Theresa May’s U.K. Energy Price Cap Signals Wafer Thin Margins

Written by Jess Shankleman, Alex Morales and Mathew Carr. This article first appeared in Bloomberg News.

Britain’s utilities are the new political punching bag after Theresa May proposed a price cap to insulate customers from higher prices.

Centrica Plc plunged to a 14-year low after the prime minister said she wants to “bring an end to rip-off energy prices once and for all.” Earnings may fall at least 10 percent at three of the nation’s Big Six utilities, according to a note from RBC Europe Ltd.

The proposals seek to save households 1.4 billion pounds ($1.86 billion) a year and could come at a cost to companies that dominate the energy market that includes almost 60 suppliers. It also signals an end to a period of relative calm in the regulation of electricity and natural gas in the U.K., putting utilities in the firing line.

“People are selling the stock because they’re anticipating that the government will push through legislation,” said Deepa Venkateswaran, an analyst in London at Sanford C. Bernstein & Co. “It’s getting hit again and again for the same thing.”

Energy companies wouldn’t have it better if voters boot out the Conservatives. Jeremy Corbyn, leader of the Labour opposition, told his members last week he wants to nationalize energy companies, calling for transforming “our economy with a new and dynamic role for the public sector, particularly where the private sector has evidently failed.”

The remarks by both of the main parties suggest utilities regulation is about to be rewritten, just when the industry is desperately in need of new investment — and utilities are balking because they’re uncertain about the impact of Britain’s impending departure from the European Union. The government estimates 100 billion pounds needs to be put into power grids and generation plants within the next decade or so to replace aging facilities and reduce pollution.

May’s price cap is just the latest attempt to fix a broken energy market. Ed Miliband, the previous Labour leader, proposed a freeze in 2013. That sparked a debate about overpricing and a two-year investigation by the Competition and Markets Authority. May’s predecessor, David Cameron, tried to simplify the market with a limit on the number of tariffs energy companies can offer. Ministers since have scrapped those limits.

“There’s a bit of flip flopping that happens in regulation,” said Sara Vaughan, political and regulatory affairs director at EON SE.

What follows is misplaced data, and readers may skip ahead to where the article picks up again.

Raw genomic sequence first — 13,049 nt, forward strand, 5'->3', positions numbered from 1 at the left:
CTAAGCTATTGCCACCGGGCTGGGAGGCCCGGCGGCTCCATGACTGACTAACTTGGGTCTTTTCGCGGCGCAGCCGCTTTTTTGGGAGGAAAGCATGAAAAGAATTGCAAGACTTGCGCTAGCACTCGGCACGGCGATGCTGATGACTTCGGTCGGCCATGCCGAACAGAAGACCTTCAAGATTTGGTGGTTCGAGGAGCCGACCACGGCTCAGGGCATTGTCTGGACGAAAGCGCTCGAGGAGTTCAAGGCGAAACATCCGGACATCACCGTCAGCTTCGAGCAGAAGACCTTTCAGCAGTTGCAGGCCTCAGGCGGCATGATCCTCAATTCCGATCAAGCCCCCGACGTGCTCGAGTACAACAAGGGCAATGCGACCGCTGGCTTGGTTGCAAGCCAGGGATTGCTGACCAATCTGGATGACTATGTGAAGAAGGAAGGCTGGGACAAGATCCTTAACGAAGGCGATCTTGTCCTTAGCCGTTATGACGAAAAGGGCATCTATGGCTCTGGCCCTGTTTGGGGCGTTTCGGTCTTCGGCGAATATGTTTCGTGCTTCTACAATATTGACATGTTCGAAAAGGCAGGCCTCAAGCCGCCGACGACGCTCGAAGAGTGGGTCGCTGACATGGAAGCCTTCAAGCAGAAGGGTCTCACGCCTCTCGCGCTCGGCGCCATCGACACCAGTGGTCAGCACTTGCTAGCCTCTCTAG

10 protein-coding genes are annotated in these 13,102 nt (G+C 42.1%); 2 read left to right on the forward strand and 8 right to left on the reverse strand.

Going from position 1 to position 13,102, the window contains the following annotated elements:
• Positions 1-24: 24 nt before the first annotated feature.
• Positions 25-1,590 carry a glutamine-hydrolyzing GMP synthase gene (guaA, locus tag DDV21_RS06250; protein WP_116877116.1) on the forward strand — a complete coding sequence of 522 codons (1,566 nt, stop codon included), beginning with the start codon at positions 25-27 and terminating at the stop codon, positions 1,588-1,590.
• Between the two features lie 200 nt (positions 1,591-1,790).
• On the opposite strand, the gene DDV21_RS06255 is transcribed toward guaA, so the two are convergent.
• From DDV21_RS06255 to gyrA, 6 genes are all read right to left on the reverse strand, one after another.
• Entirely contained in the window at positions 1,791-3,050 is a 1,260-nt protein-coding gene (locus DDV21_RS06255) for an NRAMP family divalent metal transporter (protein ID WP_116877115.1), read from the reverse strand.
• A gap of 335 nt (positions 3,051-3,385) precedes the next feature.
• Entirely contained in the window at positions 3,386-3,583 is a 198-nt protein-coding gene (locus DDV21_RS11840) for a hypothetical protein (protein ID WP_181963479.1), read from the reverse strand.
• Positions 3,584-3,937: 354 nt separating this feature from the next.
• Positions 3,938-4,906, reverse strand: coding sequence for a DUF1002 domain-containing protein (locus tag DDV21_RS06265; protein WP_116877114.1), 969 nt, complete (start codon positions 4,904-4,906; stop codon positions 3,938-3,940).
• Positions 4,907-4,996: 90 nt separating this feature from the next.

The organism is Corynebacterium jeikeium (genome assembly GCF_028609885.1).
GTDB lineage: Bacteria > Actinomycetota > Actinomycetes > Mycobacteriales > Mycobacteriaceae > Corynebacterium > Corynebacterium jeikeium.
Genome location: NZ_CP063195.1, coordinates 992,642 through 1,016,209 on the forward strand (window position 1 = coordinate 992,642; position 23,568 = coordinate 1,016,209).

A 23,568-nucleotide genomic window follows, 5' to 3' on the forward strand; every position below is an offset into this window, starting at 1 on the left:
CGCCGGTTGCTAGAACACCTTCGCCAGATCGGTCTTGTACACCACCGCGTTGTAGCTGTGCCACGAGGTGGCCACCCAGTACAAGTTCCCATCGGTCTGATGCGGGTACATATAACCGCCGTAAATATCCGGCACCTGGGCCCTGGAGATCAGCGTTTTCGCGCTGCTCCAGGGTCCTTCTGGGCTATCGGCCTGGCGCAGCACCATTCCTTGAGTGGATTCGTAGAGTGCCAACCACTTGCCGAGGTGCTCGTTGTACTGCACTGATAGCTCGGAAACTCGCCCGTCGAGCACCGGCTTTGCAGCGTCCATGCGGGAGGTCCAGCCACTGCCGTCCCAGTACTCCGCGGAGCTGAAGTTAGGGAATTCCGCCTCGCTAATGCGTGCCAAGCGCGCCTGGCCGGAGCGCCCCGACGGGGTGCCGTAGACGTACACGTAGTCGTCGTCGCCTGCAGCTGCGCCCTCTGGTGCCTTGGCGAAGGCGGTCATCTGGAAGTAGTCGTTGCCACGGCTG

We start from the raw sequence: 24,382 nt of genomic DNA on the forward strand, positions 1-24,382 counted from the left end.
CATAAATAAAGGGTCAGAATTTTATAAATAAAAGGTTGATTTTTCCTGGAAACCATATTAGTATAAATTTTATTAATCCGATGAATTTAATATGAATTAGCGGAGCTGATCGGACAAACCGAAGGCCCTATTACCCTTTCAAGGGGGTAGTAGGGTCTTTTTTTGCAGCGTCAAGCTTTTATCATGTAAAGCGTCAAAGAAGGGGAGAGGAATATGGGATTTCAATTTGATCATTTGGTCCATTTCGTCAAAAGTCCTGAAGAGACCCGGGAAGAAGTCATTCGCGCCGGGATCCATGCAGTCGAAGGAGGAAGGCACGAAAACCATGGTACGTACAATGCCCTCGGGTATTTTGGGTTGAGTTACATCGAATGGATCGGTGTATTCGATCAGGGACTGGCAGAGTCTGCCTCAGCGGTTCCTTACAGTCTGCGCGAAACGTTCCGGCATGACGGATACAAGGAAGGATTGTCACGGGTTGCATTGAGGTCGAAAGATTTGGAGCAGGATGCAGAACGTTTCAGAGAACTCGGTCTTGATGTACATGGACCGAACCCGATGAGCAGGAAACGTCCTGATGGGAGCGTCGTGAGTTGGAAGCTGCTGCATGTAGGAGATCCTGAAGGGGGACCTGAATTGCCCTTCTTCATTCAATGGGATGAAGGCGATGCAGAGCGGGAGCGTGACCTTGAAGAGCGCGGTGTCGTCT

Market Restructured

Both Labour and Conservative governments spent years reworking the power and gas markets to be more market sensitive. More recently, ministers introduced structures to pay generators that provide steady streams of electricity after competition from wind and solar pushed slashed profits from coal, gas and nuclear. Labour is pressing for more drastic action.

“Today, after pressure from Labour and her own backbenches, Theresa May has finally been forced to recognize that the energy market is broken,” Rebecca Long-Bailey, the Labour lawmaker who speaks on business, said in a statement. “Her response doesn’t go nearly far enough.”

Shares slumped for each of the Big Six — Centrica, SSE Plc, Innogy SE, EON SE, Iberdrola SA, Electricite de France. RBC said Centrica’s earnings per share could be cut 25 percent in a worst-case scenario, while both SSE and Innogy may lose 10 percent of their profit. The operating profit margin for the group as whole may slide to a wafer-thin 0.3 percent from 2.6 percent, RBC analysts John Musk and Olly Jeffery wrote in a note to clients.

The current focus is on so-called Standard Variable Tariffs, which the government says is penalizing passive customers who don’t bother to change suppliers. EON last month offered to end the practice of putting people onto those tariffs. Those customers together overpay by 1.4 billion pounds each year, according to a CMA investigation published in 2016.

“We can’t be in possession of that information that consumers are being overcharged and not act on it,” Greg Clark, the Cabinet secretary overseeing business, energy and industrial strategy, said in a Bloomberg TV interview on Wednesday. He hopes more companies will follow EON and end the practice of putting people onto standard tariff if they don’t take action.

Industry View

Scottish Power Ltd., the Iberdrola unit working in the U.K., said it’s the government’s responsibility to end the tariff system.

“Just as you insure your car and home every year and go to the market for the best deal, so every energy customer should engage regularly with the market,” said Neil Clitheroe, chief executive officer of Scottish Power retail and generation unit.

Further details of the Conservative plan, including how long the cap will last, may emerge when the government pushes a draft bill as early as next week.

“While we are in favor of free markets, we will always take action to fix them when they’re broken,” May told the Conservative Party conference in Manchester on Wednesday.

The utilities said the latest maneuvering may backfire by reducing competition and discouraging consumers from switching to better deals.

Britain’s energy market is changing rapidly, and consumers are more savvy than when Miliband first called for a price freeze. Three years ago, the Big Six had 99 percent of the market, and less than 4 million people changing suppliers each year, according to the trade association EnergyUK. Since then, dozens of new companies emerged and almost a third of customers started routinely switching, cutting the Big Six’s market share to 80 percent.

Any intervention should be “simple to administer, time-limited, and maintain the principles of a competitive energy market to best serve customers’ interests,” SSE, which is based in Perth, Scotland, said by email.

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